Rwanda was very emotional for me - both times I entered it. The genocide was utmost on my mind. We were able to visit the Genocide Memorial in Kigali.  It is hard to take in... just as the Holocaust Memorial in Washington, DC is.    Rwanda is a beautiful country - hills, and mountains and volcanoes, terraced fields, tea plantations. The children we visited met us at our car with handshakes of welcome.  They were so sweet.  Of course, many children hung around to watch what we were doing even though they were not in the program.  Whenever I would take a child to be photographed, a bunch would follow me outside and watch.  I had to be discreet when giving the child a piece of candy after their photo, but the others knew what I was doing.  Incredible, they never begged for me to give them candy too.  I wish I could have, but it was not possible.  They even got to where they would tell the child being photographed to smile or to do just what I wanted him/her to do without me saying a word!  They didn't understand my words, nor did I understand them, but they watched and modeled. There were some children here that I wish so much I could have found out more about - they seemed even more needy than others were.

Goma in the Democratic Republic of the Congo ... wow.... I had been told it was bad, and at first I thought, "What's so bad about this?" and then we got further into the city and saw the devastation of the volcanic eruption in 2002.  The roads are horrendous - rivaling those I have seen in Haiti, if not worse.  Then there are the piles of volcanic rock, made into walls, or just lying on the ground or jutting through the roads.  The children we met here delighted us with songs, imitations of us, cartwheels, games, and by just being themselves.  When I saw the church.... well, I have to admit I became angry at how much emphasis many American churches put on their buildings and building funds.... what is the church anyway?  I would have liked very much to have been present for a Sunday service at this humble little church.  One little girl here has a spinal problem.  When I first saw her, I was struck by her outfit; I liked the pattern and color. Little did I know, that this was the child God would place on my heart to sponsor.  Neema is now my Congolese "daughter".  After I took her photo and she left the house we were at, she came back in the back door and her mom came in behind her and we met - smiling and shaking hands though we couldn't understand each other's languages. Her mom had been helping some other ladies to prepare food - which I found out later was our lunch!  Delicious.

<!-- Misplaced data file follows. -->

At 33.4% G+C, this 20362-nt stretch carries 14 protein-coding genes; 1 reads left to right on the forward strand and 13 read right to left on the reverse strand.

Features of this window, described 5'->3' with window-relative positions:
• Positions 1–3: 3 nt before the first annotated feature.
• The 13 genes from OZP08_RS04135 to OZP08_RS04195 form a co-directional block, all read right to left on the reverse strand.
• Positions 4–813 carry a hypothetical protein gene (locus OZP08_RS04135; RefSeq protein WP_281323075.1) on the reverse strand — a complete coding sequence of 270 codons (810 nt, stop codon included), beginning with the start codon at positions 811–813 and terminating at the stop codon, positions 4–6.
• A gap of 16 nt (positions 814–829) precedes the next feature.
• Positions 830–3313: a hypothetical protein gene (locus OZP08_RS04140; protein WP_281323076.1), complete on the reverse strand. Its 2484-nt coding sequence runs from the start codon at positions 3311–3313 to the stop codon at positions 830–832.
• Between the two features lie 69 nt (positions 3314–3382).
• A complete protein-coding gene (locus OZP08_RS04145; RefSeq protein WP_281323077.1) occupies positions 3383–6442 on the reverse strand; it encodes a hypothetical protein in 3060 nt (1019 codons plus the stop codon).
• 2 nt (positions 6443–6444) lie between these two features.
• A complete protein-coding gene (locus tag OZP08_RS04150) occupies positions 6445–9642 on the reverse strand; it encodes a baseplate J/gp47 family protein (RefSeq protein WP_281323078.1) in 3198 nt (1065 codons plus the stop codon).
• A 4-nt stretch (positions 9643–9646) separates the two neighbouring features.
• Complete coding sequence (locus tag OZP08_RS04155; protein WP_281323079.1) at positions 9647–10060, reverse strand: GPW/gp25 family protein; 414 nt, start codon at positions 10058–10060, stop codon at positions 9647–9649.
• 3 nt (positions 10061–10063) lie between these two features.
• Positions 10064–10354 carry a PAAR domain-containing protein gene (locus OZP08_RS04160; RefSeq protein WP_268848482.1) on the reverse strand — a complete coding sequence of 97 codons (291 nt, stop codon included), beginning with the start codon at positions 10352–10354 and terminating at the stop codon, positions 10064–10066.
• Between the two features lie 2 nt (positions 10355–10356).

There are many other stories to tell, but I must go.  I will say that I am so glad that I obeyed my Father's call to go to Africa.  I still may not know the complete purpose for me to be there, but I know it will be revealed over time, just as He was preparing me for this trip over many years. 
 I will leave you with some photos.

The first view from our window in Kampala, Uganda.  Overwhelming!!!

At the market near our hotel 
Visiting widows who had been given a pig as part of The Pig Project 

Children at the Kigali church waiting to be seen
Children in Rwankuba, DR Congo
Goma, DR Congo
The church in Goma with dirt and volcanic rock floor.
Neema, in the middle, playing with other children.

The beautiful land of western Uganda.  Rwanda is similar.

Tuesday, August 10, 2010

How am I to Know God's Will?

I've heard it said that one needs to find where God is working and join Him there in His work.  OK, but there are many opportunities to do that. He is working in many ways and in many places. So, how do I know where I am to work?

Years ago, I would have said I never want to go to _______, but at this point, I can't think of anyplace that I would say, "I will NOT go to ______." I like to travel and experience new places, meet new people, and get a glimpse of what life is like outside of the US when I can.  Did you know that only a third of the world lives as we do in America??  Two-thirds of the world lives in ways most of us can't even imagine.  We are so blessed and take so much for granted.